Meir Panim implements programs that serve Israel’s neediest populations with respect and dignity. Meir Panim also coordinated care packages for families in the South during the Gaza War.
With the Knesset now in session, a highly controversial bill has drawn the ire of Knesset members, legal experts, media watchdog organizations, free speech activists and journalists.
The measure, called the “bill for the promotion and protection of the printed media in Israel” but informally known as the “anti-Israel Hayom bill,” is set to be brought before Israel’s powerful Ministerial Committee for Legislation in the coming weeks. The proposal seeks to outlaw daily newspapers in Israel whose business model includes free distribution to the general public.
There is little doubt that the bill’s initiators, from on both on the left and the right, are specifically targeting the Sheldon Adelson-owned newspaper Israel Hayom, whose free-distribution strategy has in recent years taken away a significant number of readers from its competition.
The text of the bill, submitted by MK Eitan Cabel (Labor) and co-signed by Yoel Razbozov (Yesh Atid), Robert Ilatov (Likud Beiteinu), Elazar Stern (Hatnua), Ariel Attias (Shas), and Ayelet Shaked (Habayit Hayehudi), claims that the measure seeks to “strengthen written journalism in Israel and ensure equal and fair conditions of competition between newspapers,” according to a Jerusalem Post translation.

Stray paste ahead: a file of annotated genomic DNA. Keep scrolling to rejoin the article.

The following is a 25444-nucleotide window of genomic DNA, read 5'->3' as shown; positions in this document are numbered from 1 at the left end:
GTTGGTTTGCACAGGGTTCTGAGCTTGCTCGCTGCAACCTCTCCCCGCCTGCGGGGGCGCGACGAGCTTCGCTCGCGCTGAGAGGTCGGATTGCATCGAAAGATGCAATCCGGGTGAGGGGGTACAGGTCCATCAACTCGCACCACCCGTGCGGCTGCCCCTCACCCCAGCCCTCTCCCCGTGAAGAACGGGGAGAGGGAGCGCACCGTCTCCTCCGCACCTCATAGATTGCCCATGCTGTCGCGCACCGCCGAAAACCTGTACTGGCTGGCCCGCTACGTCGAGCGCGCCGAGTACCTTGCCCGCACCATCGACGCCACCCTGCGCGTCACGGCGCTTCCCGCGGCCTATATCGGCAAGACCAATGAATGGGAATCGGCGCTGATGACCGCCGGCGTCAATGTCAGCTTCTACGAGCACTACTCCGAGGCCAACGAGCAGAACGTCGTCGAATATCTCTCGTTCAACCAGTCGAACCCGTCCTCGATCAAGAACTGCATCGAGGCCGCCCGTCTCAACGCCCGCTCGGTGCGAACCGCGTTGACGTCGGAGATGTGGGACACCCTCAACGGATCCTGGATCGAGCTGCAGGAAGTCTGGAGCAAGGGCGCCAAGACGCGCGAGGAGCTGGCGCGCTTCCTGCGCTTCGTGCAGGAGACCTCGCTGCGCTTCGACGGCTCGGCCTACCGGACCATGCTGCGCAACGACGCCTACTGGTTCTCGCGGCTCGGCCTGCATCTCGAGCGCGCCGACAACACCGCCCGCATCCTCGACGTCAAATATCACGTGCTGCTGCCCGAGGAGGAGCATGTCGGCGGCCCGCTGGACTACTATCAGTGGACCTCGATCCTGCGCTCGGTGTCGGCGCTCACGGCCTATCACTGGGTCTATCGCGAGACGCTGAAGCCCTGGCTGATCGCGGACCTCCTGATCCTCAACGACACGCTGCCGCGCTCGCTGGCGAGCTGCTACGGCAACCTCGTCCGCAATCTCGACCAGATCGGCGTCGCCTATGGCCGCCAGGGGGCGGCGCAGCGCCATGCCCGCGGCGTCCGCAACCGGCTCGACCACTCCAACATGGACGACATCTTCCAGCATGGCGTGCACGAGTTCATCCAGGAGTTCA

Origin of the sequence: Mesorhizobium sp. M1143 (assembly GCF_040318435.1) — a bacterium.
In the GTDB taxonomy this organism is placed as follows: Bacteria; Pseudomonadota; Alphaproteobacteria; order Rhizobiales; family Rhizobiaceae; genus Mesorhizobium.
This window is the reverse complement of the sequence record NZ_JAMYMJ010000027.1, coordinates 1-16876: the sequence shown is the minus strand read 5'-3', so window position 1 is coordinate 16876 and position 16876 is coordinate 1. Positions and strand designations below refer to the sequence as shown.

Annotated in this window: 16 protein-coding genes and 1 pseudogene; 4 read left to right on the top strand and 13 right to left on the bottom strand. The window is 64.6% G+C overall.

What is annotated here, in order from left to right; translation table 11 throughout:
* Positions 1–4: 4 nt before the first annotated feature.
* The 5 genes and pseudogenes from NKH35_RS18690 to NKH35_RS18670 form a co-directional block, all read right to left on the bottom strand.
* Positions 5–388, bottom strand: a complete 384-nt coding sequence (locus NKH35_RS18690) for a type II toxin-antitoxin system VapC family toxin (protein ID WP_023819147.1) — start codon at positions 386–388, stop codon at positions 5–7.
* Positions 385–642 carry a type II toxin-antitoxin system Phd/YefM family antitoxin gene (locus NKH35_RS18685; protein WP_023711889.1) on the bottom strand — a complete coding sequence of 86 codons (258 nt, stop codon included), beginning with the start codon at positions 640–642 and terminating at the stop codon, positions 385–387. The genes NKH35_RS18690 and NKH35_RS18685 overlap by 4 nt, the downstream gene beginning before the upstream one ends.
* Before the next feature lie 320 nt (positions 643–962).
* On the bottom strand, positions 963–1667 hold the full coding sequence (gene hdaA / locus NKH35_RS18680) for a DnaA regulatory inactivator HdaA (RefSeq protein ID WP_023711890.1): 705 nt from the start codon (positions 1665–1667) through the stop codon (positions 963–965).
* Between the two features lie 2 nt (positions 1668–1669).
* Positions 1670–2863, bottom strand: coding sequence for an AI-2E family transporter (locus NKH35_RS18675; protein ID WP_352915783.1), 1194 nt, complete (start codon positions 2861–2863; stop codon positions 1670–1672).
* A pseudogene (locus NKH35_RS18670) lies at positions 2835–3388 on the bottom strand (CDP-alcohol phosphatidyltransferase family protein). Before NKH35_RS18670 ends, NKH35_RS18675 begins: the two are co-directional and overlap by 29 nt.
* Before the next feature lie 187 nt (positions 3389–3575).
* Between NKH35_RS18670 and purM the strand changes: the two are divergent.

But Professor Eli Pollak, chairman of Israel’s Media Watch (IMW), which calls itself the leading Israeli media watchdog organization, said the bill represents exactly the opposite of its stated goal.
“This legislation is anti-liberal and makes no sense in a free market where anyone can do what they want as long as it’s legal and ethical,” Pollak told JNS. “It’s fair competition. There is no reason to try and close [Israel Hayom] down or stop their way of working.”
MK Shaked recently admitted to a Channel 2 television interviewer that the bill “won’t pass.” Analysts suggested Shaked, along with her party’s chairman, Minister of the Economy Naftali Bennett, initially supported the bill from the political right since it essentially targeted Prime Minister Benjamin Netanyahu. Israel Hayom has been accused of pro-Netanyahu bias.
“Israel Hayom is not a newspaper. It is Pravda,” Bennett said in March, referring to the Russian political newspaper associated with the Communist Party. “It’s the mouthpiece of one person, the prime minister.”
IMW’s Pollak said there is “no question the legislation is politically motivated.”He noted that “for years Yediot [Aharanot], which calls itself ‘the newspaper of the country,’ had a monopoly and nobody cared.”
“But,” he added, “when Yediot’s and Haaretz’s [market] shares went down and other newspapers including Israel Hayom and Makor Rishon went up, that posed a problem for those that don’t want right-wing opinions to be heard.”
A 2011 Target Group Index survey revealed that four years after its inception, Israel Hayom’s readership had surpassed that of Yediot – formerly Israel’s most widely read daily newspaper – with a 39.3-percent market share compared to Yediot’s 37 percent. Yediot remained the most-read weekend newspaper.